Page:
I'm approaching my retirement, what pension provider should I use for drawdown?

08 July 2021

Question by Hugh


I retire next spring, just before my 60th birthday.

I have a final salary pension that will pay £25k pa from age 60 (plus a one-off £80k tax-free lump), and a separate DC fund that will be worth £350k.

My plan is to take the tax-free sum from the DC pot, and put the rest into a flexible drawdown, taking £25k pa for 7 years, by which time mine and my wife's state pensions will come in. The pot should still have c£100k left over. That way we get more or less £50k pa for ever, plus any more that we want to take from the £60k of tax-free sums which will be spread between cash and low/moderate-risk investment.

I need to move out of my work DC pension provider to get the drawdown, and am looking at low to moderate risk ethical/sustainable funds with Pension Bee, Vanguard or ii.

I'll take one-off advice, but before I speak to someone, am I on the right kind of track? Not missing something significant? I don't want anything very risky, and I don't want to do active investment management.

(I have a separate lump of money from old endowment policies to pay off the mortgage in 5 years time - that all takes care of itself and is already more than needed.)


Answered by Boring Money

It's clear from Hugh’s question that retirees in the UK are facing more challenges today than ever before when it comes to retirement planning. Arguably foremost among these challenges is how to convert the retiree’s accumulated retirement savings into a sustainable income that may need to last 30 years or more. One way to accomplish this is to select the proper withdrawal order when deciding which accounts to spend from.

In Hugh’s case, his decision to commence drawing an income from his Defined Contribution (DC) pension straight away – as opposed to, for example, using his cash savings first – might adversely affect the sustainability of his withdrawal strategy, as well as other factors such the potential IHT treatment of his estate. By using his DC pension first, Hugh would be immediately exposing himself to “sequence of returns” risk. This is the risk that his portfolio declines in the early years of retirement, whilst he is taking ongoing withdrawals, which could significantly reduce the longevity of his portfolio.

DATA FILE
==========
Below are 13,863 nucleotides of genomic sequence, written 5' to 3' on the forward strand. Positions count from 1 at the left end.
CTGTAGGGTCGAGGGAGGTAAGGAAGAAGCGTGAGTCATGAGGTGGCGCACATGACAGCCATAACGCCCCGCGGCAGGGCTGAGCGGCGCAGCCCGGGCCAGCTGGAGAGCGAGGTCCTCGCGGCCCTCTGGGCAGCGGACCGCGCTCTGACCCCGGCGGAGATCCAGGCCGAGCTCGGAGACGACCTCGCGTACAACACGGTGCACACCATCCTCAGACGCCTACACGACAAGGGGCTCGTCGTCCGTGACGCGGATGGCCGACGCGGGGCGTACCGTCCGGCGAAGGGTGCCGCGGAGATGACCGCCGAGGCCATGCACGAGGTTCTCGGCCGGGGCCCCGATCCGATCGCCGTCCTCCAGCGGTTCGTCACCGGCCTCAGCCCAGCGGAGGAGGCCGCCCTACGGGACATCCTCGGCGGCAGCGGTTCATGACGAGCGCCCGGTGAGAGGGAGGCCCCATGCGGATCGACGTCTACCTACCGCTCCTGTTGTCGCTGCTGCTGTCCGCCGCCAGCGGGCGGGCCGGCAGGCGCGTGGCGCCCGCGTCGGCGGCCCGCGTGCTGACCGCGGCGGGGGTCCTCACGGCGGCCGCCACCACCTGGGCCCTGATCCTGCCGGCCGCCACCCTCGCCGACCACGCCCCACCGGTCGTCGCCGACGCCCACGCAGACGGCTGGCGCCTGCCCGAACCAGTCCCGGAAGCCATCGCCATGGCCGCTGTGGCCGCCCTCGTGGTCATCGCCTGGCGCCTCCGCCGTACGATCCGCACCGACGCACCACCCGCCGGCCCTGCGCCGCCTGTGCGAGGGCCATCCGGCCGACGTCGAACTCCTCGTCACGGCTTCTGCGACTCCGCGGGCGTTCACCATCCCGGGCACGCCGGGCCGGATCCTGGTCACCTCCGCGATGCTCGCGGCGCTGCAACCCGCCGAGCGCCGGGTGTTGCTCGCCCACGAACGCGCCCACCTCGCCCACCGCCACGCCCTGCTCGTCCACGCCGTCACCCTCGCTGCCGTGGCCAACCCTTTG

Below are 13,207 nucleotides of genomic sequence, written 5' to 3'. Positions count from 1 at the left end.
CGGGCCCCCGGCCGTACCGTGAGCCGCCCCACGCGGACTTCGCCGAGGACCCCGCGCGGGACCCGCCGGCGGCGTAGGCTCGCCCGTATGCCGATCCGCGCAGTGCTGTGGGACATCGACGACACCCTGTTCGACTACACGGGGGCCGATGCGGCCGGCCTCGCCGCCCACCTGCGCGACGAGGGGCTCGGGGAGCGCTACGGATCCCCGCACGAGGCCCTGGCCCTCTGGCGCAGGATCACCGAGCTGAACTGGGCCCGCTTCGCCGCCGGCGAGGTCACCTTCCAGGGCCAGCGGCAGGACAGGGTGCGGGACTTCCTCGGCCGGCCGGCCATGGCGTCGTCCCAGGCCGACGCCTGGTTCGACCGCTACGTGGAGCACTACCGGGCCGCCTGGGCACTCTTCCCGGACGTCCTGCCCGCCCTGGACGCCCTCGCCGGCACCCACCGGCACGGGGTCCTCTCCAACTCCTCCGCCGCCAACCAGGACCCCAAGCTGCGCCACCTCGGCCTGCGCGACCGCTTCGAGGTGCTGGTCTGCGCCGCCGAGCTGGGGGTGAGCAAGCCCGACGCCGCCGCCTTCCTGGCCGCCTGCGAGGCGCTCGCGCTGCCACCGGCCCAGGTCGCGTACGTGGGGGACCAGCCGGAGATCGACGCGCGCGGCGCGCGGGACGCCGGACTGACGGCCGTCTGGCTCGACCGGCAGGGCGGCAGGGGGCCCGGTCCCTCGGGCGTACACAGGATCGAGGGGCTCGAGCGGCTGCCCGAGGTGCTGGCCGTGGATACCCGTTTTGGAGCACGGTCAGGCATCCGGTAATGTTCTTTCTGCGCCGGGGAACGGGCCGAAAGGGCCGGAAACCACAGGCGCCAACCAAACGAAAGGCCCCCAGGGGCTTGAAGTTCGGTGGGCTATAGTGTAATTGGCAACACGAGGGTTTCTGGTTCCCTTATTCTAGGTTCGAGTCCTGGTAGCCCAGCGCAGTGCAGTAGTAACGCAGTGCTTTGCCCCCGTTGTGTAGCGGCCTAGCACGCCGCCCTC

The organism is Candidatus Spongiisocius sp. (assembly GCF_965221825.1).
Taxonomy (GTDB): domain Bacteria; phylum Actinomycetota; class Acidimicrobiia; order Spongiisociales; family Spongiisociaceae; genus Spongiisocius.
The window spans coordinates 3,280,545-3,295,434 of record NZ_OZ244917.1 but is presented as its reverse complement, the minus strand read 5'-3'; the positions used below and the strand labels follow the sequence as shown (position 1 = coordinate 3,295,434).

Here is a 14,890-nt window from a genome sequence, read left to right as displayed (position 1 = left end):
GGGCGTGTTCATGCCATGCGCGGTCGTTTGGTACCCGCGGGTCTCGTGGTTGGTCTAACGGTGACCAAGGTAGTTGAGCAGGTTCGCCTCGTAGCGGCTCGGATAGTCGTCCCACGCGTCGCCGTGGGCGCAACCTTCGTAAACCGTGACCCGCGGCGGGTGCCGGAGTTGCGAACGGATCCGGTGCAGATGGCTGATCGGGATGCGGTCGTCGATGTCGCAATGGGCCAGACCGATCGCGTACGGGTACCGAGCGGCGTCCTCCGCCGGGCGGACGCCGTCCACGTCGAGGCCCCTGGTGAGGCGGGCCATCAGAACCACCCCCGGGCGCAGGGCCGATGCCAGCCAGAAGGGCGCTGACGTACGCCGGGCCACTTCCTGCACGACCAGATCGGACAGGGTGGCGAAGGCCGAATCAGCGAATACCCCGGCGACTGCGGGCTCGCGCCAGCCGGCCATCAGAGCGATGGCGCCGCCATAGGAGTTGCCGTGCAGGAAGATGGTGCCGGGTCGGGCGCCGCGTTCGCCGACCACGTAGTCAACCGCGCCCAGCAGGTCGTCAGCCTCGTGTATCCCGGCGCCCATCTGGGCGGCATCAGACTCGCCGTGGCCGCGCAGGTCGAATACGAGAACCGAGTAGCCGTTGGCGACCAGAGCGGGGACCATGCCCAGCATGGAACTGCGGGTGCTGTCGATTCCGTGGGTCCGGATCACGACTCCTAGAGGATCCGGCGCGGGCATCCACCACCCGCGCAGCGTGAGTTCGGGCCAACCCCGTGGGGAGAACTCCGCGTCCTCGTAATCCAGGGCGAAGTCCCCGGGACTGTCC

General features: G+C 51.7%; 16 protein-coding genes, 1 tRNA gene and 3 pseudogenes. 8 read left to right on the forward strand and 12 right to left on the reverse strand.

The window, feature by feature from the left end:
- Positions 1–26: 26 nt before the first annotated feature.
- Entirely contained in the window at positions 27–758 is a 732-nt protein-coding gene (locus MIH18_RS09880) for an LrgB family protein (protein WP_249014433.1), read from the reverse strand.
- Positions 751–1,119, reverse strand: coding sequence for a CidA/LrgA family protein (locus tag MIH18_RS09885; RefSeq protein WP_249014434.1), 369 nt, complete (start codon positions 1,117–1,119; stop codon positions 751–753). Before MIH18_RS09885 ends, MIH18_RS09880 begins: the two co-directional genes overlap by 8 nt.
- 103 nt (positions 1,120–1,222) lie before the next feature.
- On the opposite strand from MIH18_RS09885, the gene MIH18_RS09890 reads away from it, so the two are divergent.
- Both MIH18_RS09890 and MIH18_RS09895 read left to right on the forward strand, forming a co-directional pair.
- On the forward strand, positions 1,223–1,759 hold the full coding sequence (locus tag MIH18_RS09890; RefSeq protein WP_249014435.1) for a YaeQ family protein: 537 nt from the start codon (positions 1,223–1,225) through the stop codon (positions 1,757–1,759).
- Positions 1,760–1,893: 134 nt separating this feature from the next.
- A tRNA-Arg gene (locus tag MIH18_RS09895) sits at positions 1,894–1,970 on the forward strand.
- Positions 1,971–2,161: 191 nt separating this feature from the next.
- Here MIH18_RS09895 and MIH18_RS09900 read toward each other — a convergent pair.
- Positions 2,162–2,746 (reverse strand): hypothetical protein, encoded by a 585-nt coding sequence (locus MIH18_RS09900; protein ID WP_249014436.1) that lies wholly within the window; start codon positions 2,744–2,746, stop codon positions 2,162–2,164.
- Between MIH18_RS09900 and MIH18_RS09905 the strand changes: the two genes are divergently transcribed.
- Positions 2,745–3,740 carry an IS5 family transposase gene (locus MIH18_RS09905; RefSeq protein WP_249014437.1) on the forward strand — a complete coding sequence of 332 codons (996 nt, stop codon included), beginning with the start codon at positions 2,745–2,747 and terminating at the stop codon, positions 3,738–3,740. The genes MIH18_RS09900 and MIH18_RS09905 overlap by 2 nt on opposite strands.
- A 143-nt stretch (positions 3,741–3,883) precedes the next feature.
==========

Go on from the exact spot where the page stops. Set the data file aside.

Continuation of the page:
DC pensions carry a number of advantages which argue for delaying withdrawals from this vehicle. Most DC are not part of the investor’s estate for IHT purposes, and as such have value as an asset transfer vehicle, especially if the investor is unfortunate enough to die before age 75. DC pensions also receive protection from creditors. Finally, flexibly accessing a DC pensions triggers the money purchase annual allowance, potentially reducing the investor’s ability to further contribute to the DC pension in the future. While outside the scope of the outcomes Hugh has stated as important to him in his question, these factors argue for spending from the DC pension last.

In summary, ensuring that Hugh’s savings and investments will support him and his wife throughout their later years is a critical part of their financial planning, and in my view this should be the discussion that comes before deciding on specific products/funds. This discussion would form the basis for building a sustainable withdrawal strategy, which is a plan that’s unique to each individual or couple. Unfortunately, there’s no one-size-fits-all solution when it comes to spending your nest egg. After all, managing withdrawals is a delicate balancing act, thanks to the complex and nuanced nature of mitigating the various risks at hand.

Answered by

Boring Money